Gun violence is at an all-time high in the United States, with an estimated 150+ people getting shot every day. Unfortunately, these acts can be extremely unpredictable due to the massive amount of firearms throughout the United States in present times.
While anticipating an act of gun violence is rather difficult, treating a gunshot wound doesn’t have to be. It’s tedious to walk around knowing that gun violence can occur anywhere, but you can reduce the severity of the crime by knowing how to properly treat a wound.
Keep reading for some general tips on caring for a gunshot wound.
Stop the Bleeding Immediately
The first thing you should try to do with nearly any type of open wound, regardless of the cause, stops the bleeding. Ignoring the blood flow from the body can result in the victim’s body going into shock and causing further harm, or even death— a medical emergency known as exsanguination.
One of the best and most reliable ways to stop bleeding is to apply heavy pressure to the hole, in the case of a gun injury. Don’t be afraid to apply a hefty amount of force.
A tourniquet can be used to help the blood clot, but only if they are professional grade and applied properly. Makeshift ones are often null in the event of a gunshot wound. Instead, look to dress the wound in a gauze, towel, or shirt.
The only time you should avoid the blood from flowing is if the gunshot was to the victim’s head. Blood mixes with cerebrospinal (CNS) fluid after the brain expands (to prevent injury) and needs to leave the body through the nose or ears.
This next step isn’t exactly a way to care for a wound necessarily but is a vital step in gunshot wound care. As soon as the situation with the victim is safe and you are able to reach a phone, alert 911.
For more help on legal or authoritative matters, visit here to read specific firearm liability laws.
Positions of the Body & Elevation
It’s a good note to not elevate anybody’s legs after they are shot. The elevation might seem like a good idea to help blood flow, but for the case of a gunshot wound, this is not what you want. Elevation can also compress the lungs, making it harder to breathe.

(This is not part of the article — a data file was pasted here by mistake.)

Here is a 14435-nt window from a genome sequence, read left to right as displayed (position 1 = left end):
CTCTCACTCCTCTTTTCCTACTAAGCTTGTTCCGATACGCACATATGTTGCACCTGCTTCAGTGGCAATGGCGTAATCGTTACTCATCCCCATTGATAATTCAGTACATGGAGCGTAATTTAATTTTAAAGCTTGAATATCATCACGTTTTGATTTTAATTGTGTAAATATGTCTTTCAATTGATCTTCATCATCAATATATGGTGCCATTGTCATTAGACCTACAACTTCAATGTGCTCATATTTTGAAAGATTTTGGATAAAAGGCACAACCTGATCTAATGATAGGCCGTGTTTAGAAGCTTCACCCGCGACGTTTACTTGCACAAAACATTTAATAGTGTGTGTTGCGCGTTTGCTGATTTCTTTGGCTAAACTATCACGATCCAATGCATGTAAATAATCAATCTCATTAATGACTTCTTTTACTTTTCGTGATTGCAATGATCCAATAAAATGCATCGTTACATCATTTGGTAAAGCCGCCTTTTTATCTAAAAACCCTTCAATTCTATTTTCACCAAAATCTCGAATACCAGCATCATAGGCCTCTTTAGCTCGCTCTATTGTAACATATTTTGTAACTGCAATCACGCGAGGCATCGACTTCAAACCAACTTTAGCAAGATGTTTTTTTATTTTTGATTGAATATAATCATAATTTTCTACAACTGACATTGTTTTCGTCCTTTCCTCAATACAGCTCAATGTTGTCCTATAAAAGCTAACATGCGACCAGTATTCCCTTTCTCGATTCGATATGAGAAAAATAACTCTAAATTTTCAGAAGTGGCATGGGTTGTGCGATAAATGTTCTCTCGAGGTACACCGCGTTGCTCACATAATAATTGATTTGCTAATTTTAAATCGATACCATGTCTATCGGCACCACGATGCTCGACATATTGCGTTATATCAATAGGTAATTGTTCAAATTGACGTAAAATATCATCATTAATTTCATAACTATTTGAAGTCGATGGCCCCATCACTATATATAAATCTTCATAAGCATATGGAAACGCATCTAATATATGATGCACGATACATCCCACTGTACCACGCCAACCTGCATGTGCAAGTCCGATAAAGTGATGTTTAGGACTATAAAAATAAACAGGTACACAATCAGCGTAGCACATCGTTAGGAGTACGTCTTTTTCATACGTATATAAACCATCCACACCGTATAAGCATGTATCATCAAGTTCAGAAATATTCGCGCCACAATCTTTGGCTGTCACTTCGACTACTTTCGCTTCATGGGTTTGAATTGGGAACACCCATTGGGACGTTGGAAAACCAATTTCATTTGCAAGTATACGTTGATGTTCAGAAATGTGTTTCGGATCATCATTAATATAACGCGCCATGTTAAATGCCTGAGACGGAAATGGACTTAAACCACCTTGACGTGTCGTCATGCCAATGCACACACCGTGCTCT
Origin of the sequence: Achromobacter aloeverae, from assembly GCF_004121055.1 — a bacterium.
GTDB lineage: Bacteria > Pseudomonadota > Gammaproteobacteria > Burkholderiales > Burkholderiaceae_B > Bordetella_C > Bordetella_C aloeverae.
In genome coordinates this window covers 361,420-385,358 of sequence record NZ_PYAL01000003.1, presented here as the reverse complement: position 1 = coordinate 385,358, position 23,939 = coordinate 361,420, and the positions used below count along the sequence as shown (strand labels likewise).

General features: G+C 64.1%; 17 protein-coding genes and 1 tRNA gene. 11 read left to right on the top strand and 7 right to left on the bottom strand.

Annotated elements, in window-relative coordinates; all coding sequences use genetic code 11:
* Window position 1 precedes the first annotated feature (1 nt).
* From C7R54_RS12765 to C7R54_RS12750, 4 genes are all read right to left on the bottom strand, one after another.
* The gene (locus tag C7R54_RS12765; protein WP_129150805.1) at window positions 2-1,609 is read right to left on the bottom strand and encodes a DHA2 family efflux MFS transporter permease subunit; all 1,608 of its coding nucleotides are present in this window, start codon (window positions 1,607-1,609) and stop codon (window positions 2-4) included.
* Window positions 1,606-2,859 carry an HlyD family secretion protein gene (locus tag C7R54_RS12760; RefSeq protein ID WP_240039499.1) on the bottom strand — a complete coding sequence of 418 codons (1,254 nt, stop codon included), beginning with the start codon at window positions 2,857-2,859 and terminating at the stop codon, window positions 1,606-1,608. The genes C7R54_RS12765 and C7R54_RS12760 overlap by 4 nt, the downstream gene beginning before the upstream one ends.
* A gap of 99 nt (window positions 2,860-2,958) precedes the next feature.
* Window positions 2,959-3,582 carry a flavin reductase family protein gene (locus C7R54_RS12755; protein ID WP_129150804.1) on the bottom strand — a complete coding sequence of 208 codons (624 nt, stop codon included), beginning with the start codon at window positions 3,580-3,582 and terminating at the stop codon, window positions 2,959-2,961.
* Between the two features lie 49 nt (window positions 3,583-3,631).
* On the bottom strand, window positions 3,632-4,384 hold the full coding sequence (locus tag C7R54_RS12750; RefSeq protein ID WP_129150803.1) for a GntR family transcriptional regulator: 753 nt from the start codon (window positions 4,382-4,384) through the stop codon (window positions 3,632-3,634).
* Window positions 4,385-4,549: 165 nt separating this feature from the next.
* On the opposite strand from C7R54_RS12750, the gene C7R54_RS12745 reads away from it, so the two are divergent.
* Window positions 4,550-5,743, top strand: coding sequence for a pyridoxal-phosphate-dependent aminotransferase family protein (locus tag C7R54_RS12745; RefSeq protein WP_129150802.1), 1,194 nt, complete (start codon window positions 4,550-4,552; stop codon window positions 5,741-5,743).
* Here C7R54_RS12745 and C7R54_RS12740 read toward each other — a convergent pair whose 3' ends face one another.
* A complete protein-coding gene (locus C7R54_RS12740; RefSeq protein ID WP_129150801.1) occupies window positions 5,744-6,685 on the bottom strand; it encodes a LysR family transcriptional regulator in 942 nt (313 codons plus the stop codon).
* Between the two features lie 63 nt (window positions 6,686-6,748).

Get the person into a comfortable position if they are conscious. This can mean either sitting down or lying supine (face up). Unconscious bodies should be put in the ‘recovery position’ which is on their side with their top leg bent at a right angle.
Gunshot Wounds to the Chest
Gunshots to the chest need to be treated with extra care as they can cause a condition called tension pneumothorax. This happens when extra air leaks from the lungs into an area behind the chest called the pleural cavity. This air compresses hard onto the lungs, causing the lungs to squeeze tight together, which can lead to difficulty breathing.
To prevent this, dress the wound with an occlusive bandage to create a one-way valve where the air can safely leave and enter the lungs. A gauze will not work in this situation because the dressing needs to be tightly sealed with no extra holes.
Tape, foil paper, wax, and other similar materials in your first aid kit can work well here. Improvise as best you can and alert emergency medical services (EMS) immediately.
The Aftermath of a Gunshot Wound
The chances of dying from a gunshot wound vary greatly but are much slimmer than you might think. But then again, this depends on how many bullets entered the body, at which location, the severity of the shot (range and caliber of the bullet, etc.), and how quickly you can get to a hospital.
Follow the doctor’s professional advice after leaving surgery if you have a gunshot wound. Contact a lawyer on how to deal with the legal matters once you are healed. You or the victim’s health and safety are a priority here, everything else can be handled later.
For more help on how to care for injuries, please visit the health section of our blog.